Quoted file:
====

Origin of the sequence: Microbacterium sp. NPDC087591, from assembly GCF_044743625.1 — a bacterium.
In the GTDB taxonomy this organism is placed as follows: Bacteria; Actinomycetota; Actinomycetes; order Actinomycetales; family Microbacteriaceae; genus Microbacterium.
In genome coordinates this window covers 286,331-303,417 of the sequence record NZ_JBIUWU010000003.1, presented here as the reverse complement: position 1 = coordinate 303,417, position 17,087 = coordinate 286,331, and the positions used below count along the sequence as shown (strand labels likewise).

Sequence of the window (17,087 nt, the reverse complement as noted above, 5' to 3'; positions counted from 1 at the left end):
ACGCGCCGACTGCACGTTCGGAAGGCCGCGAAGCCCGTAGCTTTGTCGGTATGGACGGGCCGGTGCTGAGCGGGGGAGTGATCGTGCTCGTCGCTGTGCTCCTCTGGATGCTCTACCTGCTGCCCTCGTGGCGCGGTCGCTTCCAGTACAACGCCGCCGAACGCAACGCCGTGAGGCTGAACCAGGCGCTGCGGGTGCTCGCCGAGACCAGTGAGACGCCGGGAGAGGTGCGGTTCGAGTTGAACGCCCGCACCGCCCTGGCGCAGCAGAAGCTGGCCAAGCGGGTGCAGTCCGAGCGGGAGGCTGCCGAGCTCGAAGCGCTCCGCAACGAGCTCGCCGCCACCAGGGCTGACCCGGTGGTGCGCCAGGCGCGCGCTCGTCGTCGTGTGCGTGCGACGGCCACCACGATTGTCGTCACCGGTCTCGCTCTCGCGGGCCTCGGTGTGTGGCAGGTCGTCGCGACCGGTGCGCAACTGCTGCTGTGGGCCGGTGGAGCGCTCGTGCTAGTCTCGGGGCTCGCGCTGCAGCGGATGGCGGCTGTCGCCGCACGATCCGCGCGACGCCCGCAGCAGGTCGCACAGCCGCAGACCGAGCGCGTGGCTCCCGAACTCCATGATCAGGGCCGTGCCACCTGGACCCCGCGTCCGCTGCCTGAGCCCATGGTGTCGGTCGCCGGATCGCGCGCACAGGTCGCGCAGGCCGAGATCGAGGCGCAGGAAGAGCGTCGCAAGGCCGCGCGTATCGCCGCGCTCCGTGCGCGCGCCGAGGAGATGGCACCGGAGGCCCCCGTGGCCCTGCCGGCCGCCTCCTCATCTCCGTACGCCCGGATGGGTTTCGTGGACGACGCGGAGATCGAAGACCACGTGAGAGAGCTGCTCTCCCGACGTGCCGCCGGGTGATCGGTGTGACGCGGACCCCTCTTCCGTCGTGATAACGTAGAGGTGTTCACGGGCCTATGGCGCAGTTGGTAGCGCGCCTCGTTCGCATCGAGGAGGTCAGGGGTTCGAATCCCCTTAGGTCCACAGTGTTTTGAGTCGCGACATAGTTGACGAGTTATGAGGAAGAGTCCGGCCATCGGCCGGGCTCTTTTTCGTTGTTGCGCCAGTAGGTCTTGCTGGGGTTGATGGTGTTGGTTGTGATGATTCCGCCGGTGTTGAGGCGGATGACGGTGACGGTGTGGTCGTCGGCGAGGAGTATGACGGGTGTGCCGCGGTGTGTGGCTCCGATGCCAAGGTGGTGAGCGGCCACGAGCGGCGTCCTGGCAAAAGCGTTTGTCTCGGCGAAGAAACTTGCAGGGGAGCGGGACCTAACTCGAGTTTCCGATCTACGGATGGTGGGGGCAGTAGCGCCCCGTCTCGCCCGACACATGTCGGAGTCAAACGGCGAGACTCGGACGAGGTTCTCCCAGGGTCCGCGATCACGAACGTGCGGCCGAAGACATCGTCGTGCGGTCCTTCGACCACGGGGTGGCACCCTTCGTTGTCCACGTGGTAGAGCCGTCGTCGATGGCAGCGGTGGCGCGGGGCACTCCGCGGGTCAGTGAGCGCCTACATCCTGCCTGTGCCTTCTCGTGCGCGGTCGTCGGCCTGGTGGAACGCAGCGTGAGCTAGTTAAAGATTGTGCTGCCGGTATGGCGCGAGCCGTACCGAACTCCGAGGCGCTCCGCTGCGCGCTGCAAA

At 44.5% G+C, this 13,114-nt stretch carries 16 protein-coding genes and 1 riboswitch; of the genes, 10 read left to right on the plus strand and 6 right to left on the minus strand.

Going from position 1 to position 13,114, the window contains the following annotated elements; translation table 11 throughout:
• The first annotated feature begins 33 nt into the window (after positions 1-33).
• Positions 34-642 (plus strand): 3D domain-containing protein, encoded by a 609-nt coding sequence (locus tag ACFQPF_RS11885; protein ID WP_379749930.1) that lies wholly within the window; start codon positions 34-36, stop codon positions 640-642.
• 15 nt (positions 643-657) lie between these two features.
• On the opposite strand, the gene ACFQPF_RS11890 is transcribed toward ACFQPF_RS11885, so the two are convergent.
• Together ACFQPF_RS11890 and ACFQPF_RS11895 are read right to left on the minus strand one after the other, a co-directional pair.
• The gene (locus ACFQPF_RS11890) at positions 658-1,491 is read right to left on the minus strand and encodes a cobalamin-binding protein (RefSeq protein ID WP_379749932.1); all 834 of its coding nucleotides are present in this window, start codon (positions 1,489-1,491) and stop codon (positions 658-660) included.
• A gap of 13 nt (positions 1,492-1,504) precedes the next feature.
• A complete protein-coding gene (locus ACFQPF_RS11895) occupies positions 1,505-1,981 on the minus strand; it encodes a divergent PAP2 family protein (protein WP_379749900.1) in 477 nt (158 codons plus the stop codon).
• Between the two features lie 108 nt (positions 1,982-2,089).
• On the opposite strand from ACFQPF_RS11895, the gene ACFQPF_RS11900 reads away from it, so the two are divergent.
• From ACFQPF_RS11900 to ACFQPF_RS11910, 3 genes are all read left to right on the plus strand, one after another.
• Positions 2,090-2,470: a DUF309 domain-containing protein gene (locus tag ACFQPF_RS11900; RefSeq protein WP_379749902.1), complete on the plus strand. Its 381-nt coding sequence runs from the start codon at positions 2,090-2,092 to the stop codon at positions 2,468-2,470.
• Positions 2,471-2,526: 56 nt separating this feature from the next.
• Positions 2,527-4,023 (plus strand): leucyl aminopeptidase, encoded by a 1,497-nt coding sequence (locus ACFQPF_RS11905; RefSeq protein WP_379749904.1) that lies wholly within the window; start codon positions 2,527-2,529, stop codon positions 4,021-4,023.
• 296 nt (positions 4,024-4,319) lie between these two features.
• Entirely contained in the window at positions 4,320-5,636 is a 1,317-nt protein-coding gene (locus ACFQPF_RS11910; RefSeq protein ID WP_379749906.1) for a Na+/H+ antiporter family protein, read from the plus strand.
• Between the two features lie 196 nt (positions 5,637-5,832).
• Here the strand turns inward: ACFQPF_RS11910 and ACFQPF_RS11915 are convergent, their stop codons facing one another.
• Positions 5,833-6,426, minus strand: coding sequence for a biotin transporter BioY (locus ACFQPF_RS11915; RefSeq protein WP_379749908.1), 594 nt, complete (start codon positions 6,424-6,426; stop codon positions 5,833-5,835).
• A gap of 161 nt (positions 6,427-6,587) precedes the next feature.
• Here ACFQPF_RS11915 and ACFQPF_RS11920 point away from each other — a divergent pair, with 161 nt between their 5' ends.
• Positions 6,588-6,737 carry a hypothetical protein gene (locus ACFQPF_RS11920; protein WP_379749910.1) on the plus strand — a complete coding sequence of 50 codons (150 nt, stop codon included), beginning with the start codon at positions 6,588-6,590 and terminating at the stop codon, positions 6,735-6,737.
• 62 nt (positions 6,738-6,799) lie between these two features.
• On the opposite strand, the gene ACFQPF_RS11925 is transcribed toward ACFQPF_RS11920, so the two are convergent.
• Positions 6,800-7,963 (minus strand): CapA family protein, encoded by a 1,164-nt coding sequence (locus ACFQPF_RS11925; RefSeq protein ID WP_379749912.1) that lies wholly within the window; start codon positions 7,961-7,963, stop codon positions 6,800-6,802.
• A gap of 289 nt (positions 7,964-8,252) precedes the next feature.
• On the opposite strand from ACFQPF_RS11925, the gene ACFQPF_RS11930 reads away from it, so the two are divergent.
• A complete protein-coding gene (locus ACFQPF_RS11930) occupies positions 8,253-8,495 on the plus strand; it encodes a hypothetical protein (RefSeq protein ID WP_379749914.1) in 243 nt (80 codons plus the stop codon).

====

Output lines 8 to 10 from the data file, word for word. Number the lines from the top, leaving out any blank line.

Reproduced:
• The first annotated feature begins 33 nt into the window (after positions 1-33).
• Positions 34-642 (plus strand): 3D domain-containing protein, encoded by a 609-nt coding sequence (locus tag ACFQPF_RS11885; protein ID WP_379749930.1) that lies wholly within the window; start codon positions 34-36, stop codon positions 640-642.
• 15 nt (positions 643-657) lie between these two features.